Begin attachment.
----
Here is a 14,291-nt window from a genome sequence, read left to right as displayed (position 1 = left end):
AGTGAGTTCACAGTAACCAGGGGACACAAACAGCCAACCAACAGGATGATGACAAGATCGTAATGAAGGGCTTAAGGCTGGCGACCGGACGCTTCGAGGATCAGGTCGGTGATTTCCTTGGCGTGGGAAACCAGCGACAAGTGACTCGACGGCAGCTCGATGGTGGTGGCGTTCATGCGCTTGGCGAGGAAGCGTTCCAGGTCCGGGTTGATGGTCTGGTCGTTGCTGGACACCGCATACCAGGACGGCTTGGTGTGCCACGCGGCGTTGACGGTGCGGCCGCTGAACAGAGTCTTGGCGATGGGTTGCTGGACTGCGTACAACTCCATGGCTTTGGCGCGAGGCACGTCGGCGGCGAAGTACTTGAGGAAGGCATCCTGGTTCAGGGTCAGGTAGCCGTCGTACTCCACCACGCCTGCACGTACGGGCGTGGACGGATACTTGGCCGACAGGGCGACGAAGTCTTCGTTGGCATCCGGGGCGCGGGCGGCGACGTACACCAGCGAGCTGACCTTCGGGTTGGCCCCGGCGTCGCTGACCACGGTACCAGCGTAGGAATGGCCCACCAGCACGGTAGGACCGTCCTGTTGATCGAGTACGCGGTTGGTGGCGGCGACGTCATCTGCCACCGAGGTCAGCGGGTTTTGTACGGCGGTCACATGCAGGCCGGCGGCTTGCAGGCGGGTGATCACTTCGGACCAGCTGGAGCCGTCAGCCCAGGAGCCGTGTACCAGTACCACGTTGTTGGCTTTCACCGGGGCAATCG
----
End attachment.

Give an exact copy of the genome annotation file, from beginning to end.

Here is a 14,291-nt window from a genome sequence, read left to right as displayed (position 1 = left end):
AGTGAGTTCACAGTAACCAGGGGACACAAACAGCCAACCAACAGGATGATGACAAGATCGTAATGAAGGGCTTAAGGCTGGCGACCGGACGCTTCGAGGATCAGGTCGGTGATTTCCTTGGCGTGGGAAACCAGCGACAAGTGACTCGACGGCAGCTCGATGGTGGTGGCGTTCATGCGCTTGGCGAGGAAGCGTTCCAGGTCCGGGTTGATGGTCTGGTCGTTGCTGGACACCGCATACCAGGACGGCTTGGTGTGCCACGCGGCGTTGACGGTGCGGCCGCTGAACAGAGTCTTGGCGATGGGTTGCTGGACTGCGTACAACTCCATGGCTTTGGCGCGAGGCACGTCGGCGGCGAAGTACTTGAGGAAGGCATCCTGGTTCAGGGTCAGGTAGCCGTCGTACTCCACCACGCCTGCACGTACGGGCGTGGACGGATACTTGGCCGACAGGGCGACGAAGTCTTCGTTGGCATCCGGGGCGCGGGCGGCGACGTACACCAGCGAGCTGACCTTCGGGTTGGCCCCGGCGTCGCTGACCACGGTACCAGCGTAGGAATGGCCCACCAGCACGGTAGGACCGTCCTGTTGATCGAGTACGCGGTTGGTGGCGGCGACGTCATCTGCCACCGAGGTCAGCGGGTTTTGTACGGCGGTCACATGCAGGCCGGCGGCTTGCAGGCGGGTGATCACTTCGGACCAGCTGGAGCCGTCAGCCCAGGAGCCGTGTACCAGTACCACGTTGTTGGCTTTCACCGGGGCAATCG